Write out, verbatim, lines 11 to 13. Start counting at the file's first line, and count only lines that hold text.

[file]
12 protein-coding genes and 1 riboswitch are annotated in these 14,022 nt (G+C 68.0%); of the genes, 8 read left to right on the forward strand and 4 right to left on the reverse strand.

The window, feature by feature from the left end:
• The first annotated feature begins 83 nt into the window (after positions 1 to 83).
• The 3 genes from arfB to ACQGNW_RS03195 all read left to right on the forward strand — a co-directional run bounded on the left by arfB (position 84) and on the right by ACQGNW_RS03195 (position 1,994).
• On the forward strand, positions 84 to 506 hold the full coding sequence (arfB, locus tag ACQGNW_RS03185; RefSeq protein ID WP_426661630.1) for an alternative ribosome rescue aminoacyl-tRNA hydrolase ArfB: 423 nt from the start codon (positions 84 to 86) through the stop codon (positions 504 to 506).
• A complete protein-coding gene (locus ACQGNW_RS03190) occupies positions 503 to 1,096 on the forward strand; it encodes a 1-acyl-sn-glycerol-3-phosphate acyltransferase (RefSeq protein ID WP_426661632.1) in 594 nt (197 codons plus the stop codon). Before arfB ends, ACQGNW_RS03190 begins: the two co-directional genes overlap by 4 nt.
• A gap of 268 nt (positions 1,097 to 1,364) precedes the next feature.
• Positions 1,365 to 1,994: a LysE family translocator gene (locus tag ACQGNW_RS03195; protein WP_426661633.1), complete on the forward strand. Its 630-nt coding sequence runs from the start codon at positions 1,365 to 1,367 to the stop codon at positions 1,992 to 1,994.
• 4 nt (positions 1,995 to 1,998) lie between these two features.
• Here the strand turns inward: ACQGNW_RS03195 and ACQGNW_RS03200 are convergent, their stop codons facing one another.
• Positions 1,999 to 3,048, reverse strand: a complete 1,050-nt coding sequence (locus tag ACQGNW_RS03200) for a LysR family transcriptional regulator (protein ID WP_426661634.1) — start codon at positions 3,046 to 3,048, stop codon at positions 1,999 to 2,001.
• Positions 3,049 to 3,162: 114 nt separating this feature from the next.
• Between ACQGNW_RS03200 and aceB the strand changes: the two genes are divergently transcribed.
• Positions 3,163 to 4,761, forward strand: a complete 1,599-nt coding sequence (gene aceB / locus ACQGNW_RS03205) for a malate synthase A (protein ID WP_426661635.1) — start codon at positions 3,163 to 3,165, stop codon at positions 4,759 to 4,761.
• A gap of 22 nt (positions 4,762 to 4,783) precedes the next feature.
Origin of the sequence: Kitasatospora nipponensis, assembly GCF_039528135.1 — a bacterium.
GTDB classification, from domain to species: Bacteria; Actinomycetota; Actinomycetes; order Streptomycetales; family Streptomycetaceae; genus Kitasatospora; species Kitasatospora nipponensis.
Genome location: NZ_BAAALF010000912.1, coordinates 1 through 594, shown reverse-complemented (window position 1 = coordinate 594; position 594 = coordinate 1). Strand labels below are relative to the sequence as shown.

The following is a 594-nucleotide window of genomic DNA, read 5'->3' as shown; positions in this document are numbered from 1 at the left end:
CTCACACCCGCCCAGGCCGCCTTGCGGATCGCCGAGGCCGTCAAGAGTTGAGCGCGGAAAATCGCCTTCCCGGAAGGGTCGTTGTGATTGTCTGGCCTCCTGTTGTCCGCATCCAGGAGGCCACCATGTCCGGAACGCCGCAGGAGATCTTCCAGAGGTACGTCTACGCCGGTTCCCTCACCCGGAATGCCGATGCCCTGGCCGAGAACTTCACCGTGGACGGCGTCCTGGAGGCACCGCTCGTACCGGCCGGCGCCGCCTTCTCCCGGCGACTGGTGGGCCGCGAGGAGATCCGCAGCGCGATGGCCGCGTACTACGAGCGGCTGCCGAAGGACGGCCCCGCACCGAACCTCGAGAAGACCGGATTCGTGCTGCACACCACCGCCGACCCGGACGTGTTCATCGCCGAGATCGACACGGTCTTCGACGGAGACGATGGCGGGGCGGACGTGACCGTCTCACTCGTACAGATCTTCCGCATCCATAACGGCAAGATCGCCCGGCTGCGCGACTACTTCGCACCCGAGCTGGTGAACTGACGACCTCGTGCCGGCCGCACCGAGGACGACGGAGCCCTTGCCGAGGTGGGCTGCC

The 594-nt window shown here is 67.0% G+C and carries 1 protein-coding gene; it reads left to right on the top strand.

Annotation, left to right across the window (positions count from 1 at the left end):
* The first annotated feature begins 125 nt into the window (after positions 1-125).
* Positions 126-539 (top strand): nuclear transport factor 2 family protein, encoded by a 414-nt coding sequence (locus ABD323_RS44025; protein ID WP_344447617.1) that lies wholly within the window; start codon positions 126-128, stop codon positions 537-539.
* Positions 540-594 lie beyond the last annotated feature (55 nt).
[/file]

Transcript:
• Positions 1,999 to 3,048, reverse strand: a complete 1,050-nt coding sequence (locus tag ACQGNW_RS03200) for a LysR family transcriptional regulator (protein ID WP_426661634.1) — start codon at positions 3,046 to 3,048, stop codon at positions 1,999 to 2,001.
• Positions 3,049 to 3,162: 114 nt separating this feature from the next.
• Between ACQGNW_RS03200 and aceB the strand changes: the two genes are divergently transcribed.